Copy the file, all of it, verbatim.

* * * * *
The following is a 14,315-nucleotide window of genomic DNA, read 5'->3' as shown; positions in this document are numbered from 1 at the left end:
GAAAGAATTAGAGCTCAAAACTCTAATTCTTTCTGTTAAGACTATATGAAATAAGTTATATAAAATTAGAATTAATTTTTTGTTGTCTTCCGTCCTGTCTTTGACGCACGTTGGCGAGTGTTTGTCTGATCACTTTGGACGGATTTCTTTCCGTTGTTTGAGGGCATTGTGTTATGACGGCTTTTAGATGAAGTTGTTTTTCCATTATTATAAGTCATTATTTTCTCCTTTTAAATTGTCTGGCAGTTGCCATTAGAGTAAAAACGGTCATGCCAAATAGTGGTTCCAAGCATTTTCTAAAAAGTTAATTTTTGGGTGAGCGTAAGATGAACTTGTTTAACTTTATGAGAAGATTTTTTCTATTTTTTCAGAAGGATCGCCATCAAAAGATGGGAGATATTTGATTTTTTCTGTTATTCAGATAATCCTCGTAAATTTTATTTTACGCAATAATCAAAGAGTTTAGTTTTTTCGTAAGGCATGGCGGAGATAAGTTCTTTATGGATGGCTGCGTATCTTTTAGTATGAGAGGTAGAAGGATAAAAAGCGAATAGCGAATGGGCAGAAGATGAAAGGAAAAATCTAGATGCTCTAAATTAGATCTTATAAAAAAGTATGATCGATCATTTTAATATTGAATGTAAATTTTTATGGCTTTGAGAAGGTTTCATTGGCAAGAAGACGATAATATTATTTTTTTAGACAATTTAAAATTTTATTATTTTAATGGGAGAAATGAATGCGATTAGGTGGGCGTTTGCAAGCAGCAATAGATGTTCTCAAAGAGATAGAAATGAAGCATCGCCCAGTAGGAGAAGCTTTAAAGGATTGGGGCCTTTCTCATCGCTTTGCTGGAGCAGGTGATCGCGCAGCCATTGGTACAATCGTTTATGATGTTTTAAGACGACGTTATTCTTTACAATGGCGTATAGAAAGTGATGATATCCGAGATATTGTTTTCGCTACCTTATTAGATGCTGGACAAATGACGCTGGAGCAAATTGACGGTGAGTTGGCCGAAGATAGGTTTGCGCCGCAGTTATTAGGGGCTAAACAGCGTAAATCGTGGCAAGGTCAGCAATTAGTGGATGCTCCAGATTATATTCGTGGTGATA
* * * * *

The following is a 14,315-nucleotide window of genomic DNA, read 5'->3' as shown; positions in this document are numbered from 1 at the left end:
GAAAGAATTAGAGCTCAAAACTCTAATTCTTTCTGTTAAGACTATATGAAATAAGTTATATAAAATTAGAATTAATTTTTTGTTGTCTTCCGTCCTGTCTTTGACGCACGTTGGCGAGTGTTTGTCTGATCACTTTGGACGGATTTCTTTCCGTTGTTTGAGGGCATTGTGTTATGACGGCTTTTAGATGAAGTTGTTTTTCCATTATTATAAGTCATTATTTTCTCCTTTTAAATTGTCTGGCAGTTGCCATTAGAGTAAAAACGGTCATGCCAAATAGTGGTTCCAAGCATTTTCTAAAAAGTTAATTTTTGGGTGAGCGTAAGATGAACTTGTTTAACTTTATGAGAAGATTTTTTCTATTTTTTCAGAAGGATCGCCATCAAAAGATGGGAGATATTTGATTTTTTCTGTTATTCAGATAATCCTCGTAAATTTTATTTTACGCAATAATCAAAGAGTTTAGTTTTTTCGTAAGGCATGGCGGAGATAAGTTCTTTATGGATGGCTGCGTATCTTTTAGTATGAGAGGTAGAAGGATAAAAAGCGAATAGCGAATGGGCAGAAGATGAAAGGAAAAATCTAGATGCTCTAAATTAGATCTTATAAAAAAGTATGATCGATCATTTTAATATTGAATGTAAATTTTTATGGCTTTGAGAAGGTTTCATTGGCAAGAAGACGATAATATTATTTTTTTAGACAATTTAAAATTTTATTATTTTAATGGGAGAAATGAATGCGATTAGGTGGGCGTTTGCAAGCAGCAATAGATGTTCTCAAAGAGATAGAAATGAAGCATCGCCCAGTAGGAGAAGCTTTAAAGGATTGGGGCCTTTCTCATCGCTTTGCTGGAGCAGGTGATCGCGCAGCCATTGGTACAATCGTTTATGATGTTTTAAGACGACGTTATTCTTTACAATGGCGTATAGAAAGTGATGATATCCGAGATATTGTTTTCGCTACCTTATTAGATGCTGGACAAATGACGCTGGAGCAAATTGACGGTGAGTTGGCCGAAGATAGGTTTGCGCCGCAGTTATTAGGGGCTAAACAGCGTAAATCGTGGCAAGGTCAGCAATTAGTGGATGCTCCAGATTATATTCGTGGTGATA